It’s nice to come home

I stood at the top of the stairs at Eisenhower National Airport awaiting the arrival of two very dear people. It wasn’t enough to wait in the cell phone lot; I wanted to be there to greet them off the plane at my very first opportunity.

As passengers filed past me and down the escalator to the baggage claim, I wondered where each one of them had been and where they were going. Was Wichita their final destination? Were they here on business? I ventured to guess not many of them were here for vacation, but I could be wrong about that.

I took particular interest in the carry-on bags each passenger carried, as I was, at the time, in the market for a new piece of luggage myself. I’m not sure if anyone else has taken the time to research carry-on dimension recommendations, but I was perplexed to find many different sizes of suitcases—all labeled “carry-on”—that did not adhere to the 22x14x9 rule I intend to abide by. (Did I take a measuring tape to the store to inspect potential purchases? Yes. Yes I did. That’s how much I wanted to avoid a potential embarrassing encounter at the ticket counter telling me No you cannot carry on that bag.)

As I waited, I observed the others who were standing and waiting for arriving passengers. My imagination ran wild as I wondered who would come around the corner and make each face light up. Would it be a friend? A family member? Someone else? The reunions were fun to watch.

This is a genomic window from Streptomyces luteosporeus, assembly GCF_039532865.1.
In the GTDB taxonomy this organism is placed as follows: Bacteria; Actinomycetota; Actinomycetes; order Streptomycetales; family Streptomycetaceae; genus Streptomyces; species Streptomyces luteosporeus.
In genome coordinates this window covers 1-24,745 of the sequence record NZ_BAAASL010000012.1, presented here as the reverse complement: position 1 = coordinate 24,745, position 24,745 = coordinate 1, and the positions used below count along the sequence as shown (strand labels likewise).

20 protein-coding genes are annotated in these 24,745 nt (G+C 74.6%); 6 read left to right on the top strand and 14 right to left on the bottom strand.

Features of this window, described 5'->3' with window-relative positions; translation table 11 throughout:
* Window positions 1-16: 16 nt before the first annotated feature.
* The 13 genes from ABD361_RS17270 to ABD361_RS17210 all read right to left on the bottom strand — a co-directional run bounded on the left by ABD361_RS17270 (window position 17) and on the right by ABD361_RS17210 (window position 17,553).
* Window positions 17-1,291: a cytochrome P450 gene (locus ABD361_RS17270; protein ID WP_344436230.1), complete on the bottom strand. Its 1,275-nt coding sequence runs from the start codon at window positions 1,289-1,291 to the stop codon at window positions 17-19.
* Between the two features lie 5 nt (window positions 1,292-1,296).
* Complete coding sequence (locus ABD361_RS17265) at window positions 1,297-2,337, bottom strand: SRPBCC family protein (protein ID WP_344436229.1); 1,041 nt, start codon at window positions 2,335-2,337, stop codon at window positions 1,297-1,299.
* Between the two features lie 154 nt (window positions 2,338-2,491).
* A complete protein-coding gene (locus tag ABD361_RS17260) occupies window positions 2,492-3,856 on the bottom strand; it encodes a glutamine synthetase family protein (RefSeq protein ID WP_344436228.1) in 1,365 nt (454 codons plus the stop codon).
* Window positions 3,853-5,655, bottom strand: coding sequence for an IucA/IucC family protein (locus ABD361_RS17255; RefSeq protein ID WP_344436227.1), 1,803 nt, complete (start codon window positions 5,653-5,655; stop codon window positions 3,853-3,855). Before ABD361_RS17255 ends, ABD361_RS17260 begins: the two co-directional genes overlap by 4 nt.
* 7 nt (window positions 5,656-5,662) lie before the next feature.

I was especially intrigued by a man in front of me who stood as close to the restricted area as possible. I could almost sense his eager anticipation and could only wonder who he was waiting for.

Soon it was obvious. A young boy appeared around the corner and immediately ran toward the man’s open arms.

It was a sweet moment between a father and son, or at least that’s the story as I imagined it.

I think back to my own vacations this summer. I flew on eight different airplanes, and while I absolutely love vacationing, it’s always nice to come home, where I no longer need to live out of a suitcase or carry my travel-size bottle of shampoo to the shower in each place I stay or limit myself to the stash of chocolate I manage to pack inside my suitcase.

Home is comfortable. Home is safe. It’s where we’re meant to be.

Seeing that boy at the airport represented a sweet homecoming and was an odd comfort to me. His arrival at the end of his journey brought a warm embrace and a loving word from his father. When a trip is done, it’s always nice to come home.

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